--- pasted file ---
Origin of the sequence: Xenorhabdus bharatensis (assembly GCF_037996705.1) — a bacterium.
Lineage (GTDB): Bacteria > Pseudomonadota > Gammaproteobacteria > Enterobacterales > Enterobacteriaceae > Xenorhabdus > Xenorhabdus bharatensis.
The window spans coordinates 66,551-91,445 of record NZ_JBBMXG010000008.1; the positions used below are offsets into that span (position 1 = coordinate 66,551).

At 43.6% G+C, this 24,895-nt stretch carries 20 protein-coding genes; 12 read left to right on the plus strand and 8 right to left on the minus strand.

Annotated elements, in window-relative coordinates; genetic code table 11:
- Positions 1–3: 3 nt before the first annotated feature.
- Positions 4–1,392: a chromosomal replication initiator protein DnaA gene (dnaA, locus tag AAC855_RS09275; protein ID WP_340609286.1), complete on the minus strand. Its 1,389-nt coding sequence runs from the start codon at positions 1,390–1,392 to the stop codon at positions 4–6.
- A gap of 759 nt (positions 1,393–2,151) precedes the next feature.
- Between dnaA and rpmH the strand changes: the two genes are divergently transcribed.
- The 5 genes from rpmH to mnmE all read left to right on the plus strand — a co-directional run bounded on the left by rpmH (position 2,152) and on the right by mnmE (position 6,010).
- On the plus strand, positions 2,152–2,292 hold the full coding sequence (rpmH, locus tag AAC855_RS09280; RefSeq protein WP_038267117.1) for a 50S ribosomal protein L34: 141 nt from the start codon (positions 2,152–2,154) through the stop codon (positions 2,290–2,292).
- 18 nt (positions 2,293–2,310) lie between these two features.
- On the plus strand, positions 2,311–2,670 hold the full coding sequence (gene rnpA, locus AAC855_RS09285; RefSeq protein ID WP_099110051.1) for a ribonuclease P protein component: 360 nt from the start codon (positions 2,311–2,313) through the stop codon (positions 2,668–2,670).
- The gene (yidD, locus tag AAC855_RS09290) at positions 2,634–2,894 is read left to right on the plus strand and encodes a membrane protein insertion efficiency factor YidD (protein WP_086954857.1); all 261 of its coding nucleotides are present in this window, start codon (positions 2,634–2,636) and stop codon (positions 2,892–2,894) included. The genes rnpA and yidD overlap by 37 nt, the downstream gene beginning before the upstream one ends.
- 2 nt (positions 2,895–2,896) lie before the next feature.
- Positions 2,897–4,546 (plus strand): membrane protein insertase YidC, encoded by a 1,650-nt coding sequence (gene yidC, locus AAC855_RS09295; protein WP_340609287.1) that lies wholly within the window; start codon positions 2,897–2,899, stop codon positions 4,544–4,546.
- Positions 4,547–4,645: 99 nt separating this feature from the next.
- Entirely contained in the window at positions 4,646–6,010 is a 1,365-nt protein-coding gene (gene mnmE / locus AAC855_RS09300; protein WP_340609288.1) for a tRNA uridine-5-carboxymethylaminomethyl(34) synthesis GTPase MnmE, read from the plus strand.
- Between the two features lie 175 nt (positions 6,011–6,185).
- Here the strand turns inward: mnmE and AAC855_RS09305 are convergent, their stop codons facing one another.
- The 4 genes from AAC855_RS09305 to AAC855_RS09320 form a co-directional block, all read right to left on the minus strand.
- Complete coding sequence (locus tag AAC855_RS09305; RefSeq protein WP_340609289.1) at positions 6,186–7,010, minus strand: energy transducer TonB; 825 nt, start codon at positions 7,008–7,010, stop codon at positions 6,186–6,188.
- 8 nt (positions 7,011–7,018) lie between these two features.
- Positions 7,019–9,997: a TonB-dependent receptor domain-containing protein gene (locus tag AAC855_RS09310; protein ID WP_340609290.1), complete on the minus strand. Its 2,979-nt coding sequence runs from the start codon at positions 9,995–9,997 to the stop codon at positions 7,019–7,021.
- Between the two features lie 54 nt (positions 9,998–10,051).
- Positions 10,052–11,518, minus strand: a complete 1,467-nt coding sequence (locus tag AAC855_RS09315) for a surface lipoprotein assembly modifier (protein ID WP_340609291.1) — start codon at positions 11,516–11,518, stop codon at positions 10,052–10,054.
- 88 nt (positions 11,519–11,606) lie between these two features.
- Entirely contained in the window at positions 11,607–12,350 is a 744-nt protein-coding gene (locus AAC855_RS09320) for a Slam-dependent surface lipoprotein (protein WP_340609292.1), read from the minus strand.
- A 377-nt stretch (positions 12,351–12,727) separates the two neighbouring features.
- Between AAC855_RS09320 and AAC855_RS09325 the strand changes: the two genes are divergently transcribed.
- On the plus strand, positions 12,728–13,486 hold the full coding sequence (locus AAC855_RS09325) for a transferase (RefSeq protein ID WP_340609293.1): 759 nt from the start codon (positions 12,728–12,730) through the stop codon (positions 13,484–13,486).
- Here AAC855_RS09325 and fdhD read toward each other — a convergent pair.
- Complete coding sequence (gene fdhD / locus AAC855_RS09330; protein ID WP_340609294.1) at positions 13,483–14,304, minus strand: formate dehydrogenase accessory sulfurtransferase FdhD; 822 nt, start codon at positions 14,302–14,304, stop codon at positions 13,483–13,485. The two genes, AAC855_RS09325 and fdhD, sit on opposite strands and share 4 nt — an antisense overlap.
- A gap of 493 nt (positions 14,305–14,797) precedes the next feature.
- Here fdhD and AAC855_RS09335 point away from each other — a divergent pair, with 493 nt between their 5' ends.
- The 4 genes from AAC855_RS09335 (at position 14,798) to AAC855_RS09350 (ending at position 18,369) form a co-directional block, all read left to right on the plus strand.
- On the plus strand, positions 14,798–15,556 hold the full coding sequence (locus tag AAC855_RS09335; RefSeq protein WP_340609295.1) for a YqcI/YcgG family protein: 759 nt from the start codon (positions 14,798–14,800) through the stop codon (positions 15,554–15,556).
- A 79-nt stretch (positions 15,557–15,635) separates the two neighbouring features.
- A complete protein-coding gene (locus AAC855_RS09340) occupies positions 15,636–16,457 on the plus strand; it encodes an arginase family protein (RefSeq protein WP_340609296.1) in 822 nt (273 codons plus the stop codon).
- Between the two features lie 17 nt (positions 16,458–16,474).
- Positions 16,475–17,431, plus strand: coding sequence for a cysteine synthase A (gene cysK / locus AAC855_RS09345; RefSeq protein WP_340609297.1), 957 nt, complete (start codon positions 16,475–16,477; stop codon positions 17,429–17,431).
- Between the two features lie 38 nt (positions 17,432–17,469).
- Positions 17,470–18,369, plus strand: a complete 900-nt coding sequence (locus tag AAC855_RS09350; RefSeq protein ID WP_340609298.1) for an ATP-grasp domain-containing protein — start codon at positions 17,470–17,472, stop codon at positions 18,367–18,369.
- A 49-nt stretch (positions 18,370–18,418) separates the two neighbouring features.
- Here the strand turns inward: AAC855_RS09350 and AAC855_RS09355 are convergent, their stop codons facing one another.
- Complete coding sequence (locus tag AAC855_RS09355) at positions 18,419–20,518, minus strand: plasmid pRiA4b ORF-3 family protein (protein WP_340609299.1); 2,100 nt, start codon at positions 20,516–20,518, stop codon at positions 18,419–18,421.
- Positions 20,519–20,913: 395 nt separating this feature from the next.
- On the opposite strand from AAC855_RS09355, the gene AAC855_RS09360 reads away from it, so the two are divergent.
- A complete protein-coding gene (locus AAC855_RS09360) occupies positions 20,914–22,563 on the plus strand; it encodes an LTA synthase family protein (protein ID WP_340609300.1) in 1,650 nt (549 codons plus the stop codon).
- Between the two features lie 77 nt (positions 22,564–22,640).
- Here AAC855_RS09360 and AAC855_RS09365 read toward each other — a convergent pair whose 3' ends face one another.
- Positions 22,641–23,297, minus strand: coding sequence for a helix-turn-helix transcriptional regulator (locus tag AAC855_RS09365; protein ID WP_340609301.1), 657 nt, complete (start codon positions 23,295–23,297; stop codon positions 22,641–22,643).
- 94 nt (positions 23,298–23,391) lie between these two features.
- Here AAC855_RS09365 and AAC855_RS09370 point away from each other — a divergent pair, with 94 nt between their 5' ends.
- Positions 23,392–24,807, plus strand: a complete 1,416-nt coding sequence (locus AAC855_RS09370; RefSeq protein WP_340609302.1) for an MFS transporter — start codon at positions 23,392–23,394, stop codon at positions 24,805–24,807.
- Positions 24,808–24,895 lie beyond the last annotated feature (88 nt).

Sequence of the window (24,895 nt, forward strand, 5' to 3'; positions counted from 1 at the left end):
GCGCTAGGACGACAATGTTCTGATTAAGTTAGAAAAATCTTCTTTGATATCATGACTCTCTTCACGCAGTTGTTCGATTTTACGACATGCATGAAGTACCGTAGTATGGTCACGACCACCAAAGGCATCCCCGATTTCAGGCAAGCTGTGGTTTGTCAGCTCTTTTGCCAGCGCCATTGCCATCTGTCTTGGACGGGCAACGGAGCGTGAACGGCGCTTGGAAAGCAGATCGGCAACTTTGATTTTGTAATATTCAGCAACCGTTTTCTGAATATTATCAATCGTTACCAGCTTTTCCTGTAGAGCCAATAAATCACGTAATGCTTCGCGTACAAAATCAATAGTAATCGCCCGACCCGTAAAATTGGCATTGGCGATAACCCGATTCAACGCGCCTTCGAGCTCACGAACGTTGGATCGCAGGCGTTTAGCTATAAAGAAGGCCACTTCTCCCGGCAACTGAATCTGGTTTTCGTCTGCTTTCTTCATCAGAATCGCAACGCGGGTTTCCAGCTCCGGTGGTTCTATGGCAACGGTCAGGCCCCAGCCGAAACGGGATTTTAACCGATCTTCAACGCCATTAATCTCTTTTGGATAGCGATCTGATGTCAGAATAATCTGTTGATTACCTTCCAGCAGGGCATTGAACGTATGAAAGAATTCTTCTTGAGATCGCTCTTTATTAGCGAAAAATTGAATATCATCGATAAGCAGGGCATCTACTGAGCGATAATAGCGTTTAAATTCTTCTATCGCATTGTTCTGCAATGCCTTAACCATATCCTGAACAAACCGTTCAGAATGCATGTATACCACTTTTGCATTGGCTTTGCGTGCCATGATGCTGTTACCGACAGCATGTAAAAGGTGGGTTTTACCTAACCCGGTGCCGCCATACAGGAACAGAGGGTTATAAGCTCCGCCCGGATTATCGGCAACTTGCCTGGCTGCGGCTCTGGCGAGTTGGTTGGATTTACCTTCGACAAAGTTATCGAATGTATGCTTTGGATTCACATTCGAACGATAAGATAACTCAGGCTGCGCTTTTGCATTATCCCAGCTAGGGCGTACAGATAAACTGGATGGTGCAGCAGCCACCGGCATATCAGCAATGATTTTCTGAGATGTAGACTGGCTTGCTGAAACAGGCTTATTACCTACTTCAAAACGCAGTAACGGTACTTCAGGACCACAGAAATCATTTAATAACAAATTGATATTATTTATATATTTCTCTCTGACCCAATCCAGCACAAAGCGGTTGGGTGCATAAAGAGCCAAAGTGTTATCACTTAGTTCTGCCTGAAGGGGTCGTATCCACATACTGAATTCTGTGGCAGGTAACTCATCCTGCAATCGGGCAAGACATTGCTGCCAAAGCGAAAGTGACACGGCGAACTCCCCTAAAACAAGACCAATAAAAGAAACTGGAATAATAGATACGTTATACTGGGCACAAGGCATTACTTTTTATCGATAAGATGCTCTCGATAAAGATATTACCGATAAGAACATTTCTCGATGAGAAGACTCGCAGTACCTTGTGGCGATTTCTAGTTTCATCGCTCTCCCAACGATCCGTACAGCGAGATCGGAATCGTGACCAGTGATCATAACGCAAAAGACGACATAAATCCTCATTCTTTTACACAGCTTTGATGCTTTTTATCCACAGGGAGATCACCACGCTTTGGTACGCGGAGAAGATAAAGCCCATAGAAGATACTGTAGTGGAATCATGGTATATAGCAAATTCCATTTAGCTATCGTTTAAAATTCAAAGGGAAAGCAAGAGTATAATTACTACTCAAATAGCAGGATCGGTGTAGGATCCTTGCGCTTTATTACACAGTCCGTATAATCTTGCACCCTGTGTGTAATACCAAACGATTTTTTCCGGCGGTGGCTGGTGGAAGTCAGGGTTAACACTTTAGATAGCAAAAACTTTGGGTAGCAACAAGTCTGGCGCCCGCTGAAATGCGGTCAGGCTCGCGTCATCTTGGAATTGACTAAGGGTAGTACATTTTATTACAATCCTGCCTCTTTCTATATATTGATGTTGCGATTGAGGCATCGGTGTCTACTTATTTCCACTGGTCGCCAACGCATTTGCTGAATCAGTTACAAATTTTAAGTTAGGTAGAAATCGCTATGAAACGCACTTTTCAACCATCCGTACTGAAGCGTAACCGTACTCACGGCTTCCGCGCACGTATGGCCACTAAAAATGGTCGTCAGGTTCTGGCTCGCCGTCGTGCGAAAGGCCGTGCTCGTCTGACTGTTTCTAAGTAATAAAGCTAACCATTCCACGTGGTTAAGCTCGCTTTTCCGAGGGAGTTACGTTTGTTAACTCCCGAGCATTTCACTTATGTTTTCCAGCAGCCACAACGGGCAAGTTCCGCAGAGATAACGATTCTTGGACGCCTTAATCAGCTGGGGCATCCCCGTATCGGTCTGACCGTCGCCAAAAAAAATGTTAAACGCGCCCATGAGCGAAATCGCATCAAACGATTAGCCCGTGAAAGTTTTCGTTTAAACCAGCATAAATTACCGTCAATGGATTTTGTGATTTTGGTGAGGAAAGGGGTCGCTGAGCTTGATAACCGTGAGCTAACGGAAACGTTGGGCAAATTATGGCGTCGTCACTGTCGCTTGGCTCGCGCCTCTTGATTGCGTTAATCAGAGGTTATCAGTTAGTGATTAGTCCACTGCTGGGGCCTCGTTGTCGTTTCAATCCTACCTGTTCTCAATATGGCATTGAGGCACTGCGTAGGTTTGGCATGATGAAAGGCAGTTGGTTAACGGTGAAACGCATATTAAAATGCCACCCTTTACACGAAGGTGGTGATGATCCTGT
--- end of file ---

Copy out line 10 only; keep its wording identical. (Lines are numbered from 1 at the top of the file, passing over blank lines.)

- The 5 genes from rpmH to mnmE all read left to right on the plus strand — a co-directional run bounded on the left by rpmH (position 2,152) and on the right by mnmE (position 6,010).